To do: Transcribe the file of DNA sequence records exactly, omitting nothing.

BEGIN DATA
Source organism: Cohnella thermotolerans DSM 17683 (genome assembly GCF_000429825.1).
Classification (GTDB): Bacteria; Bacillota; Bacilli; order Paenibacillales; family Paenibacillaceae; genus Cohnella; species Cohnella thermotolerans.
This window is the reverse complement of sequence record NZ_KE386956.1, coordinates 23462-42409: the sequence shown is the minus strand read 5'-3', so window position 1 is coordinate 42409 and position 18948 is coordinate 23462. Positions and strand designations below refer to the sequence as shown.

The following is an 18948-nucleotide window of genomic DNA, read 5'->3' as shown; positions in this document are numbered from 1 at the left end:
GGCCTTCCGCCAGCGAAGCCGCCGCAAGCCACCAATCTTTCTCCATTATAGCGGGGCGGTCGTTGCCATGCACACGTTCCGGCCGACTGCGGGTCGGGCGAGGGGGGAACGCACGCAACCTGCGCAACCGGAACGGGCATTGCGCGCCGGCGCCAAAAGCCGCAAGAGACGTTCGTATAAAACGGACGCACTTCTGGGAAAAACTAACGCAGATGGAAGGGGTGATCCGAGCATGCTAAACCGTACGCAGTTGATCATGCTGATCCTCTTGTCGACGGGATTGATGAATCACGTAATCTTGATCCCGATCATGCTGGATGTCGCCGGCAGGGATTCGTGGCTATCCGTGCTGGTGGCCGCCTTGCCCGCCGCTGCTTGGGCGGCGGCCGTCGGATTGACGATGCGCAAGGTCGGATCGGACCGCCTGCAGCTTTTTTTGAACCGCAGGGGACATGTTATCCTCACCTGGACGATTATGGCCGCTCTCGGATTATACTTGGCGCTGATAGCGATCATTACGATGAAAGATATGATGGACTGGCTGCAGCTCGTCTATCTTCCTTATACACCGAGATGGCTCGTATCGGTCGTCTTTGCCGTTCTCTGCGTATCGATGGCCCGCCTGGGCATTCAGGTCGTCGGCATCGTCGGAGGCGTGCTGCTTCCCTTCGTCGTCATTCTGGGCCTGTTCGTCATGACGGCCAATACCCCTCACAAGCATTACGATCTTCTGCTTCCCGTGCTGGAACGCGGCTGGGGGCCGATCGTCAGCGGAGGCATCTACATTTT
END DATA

Source organism: Cohnella thermotolerans DSM 17683 (genome assembly GCF_000429825.1).
Classification (GTDB): Bacteria; Bacillota; Bacilli; order Paenibacillales; family Paenibacillaceae; genus Cohnella; species Cohnella thermotolerans.
This window is the reverse complement of sequence record NZ_KE386956.1, coordinates 23462-42409: the sequence shown is the minus strand read 5'-3', so window position 1 is coordinate 42409 and position 18948 is coordinate 23462. Positions and strand designations below refer to the sequence as shown.

The following is an 18948-nucleotide window of genomic DNA, read 5'->3' as shown; positions in this document are numbered from 1 at the left end:
GGCCTTCCGCCAGCGAAGCCGCCGCAAGCCACCAATCTTTCTCCATTATAGCGGGGCGGTCGTTGCCATGCACACGTTCCGGCCGACTGCGGGTCGGGCGAGGGGGGAACGCACGCAACCTGCGCAACCGGAACGGGCATTGCGCGCCGGCGCCAAAAGCCGCAAGAGACGTTCGTATAAAACGGACGCACTTCTGGGAAAAACTAACGCAGATGGAAGGGGTGATCCGAGCATGCTAAACCGTACGCAGTTGATCATGCTGATCCTCTTGTCGACGGGATTGATGAATCACGTAATCTTGATCCCGATCATGCTGGATGTCGCCGGCAGGGATTCGTGGCTATCCGTGCTGGTGGCCGCCTTGCCCGCCGCTGCTTGGGCGGCGGCCGTCGGATTGACGATGCGCAAGGTCGGATCGGACCGCCTGCAGCTTTTTTTGAACCGCAGGGGACATGTTATCCTCACCTGGACGATTATGGCCGCTCTCGGATTATACTTGGCGCTGATAGCGATCATTACGATGAAAGATATGATGGACTGGCTGCAGCTCGTCTATCTTCCTTATACACCGAGATGGCTCGTATCGGTCGTCTTTGCCGTTCTCTGCGTATCGATGGCCCGCCTGGGCATTCAGGTCGTCGGCATCGTCGGAGGCGTGCTGCTTCCCTTCGTCGTCATTCTGGGCCTGTTCGTCATGACGGCCAATACCCCTCACAAGCATTACGATCTTCTGCTTCCCGTGCTGGAACGCGGCTGGGGGCCGATCGTCAGCGGAGGCATCTACATTTT